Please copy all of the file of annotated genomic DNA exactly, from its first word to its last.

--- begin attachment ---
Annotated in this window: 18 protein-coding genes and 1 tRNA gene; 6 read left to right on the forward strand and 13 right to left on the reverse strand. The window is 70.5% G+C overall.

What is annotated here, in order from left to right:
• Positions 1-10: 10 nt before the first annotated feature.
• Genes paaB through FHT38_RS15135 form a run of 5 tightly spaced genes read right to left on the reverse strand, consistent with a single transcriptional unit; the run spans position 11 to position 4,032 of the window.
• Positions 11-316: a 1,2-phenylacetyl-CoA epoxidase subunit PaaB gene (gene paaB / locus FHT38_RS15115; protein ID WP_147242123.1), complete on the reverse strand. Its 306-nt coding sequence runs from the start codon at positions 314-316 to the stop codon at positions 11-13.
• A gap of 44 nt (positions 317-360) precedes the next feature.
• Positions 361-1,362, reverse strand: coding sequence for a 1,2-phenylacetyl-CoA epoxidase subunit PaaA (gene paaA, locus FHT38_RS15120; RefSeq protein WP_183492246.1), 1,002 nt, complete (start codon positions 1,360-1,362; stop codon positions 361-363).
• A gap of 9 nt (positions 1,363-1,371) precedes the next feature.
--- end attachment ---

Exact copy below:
Annotated in this window: 18 protein-coding genes and 1 tRNA gene; 6 read left to right on the forward strand and 13 right to left on the reverse strand. The window is 70.5% G+C overall.

What is annotated here, in order from left to right:
• Positions 1-10: 10 nt before the first annotated feature.
• Genes paaB through FHT38_RS15135 form a run of 5 tightly spaced genes read right to left on the reverse strand, consistent with a single transcriptional unit; the run spans position 11 to position 4,032 of the window.
• Positions 11-316: a 1,2-phenylacetyl-CoA epoxidase subunit PaaB gene (gene paaB / locus FHT38_RS15115; protein ID WP_147242123.1), complete on the reverse strand. Its 306-nt coding sequence runs from the start codon at positions 314-316 to the stop codon at positions 11-13.
• A gap of 44 nt (positions 317-360) precedes the next feature.
• Positions 361-1,362, reverse strand: coding sequence for a 1,2-phenylacetyl-CoA epoxidase subunit PaaA (gene paaA, locus FHT38_RS15120; RefSeq protein WP_183492246.1), 1,002 nt, complete (start codon positions 1,360-1,362; stop codon positions 361-363).
• A gap of 9 nt (positions 1,363-1,371) precedes the next feature.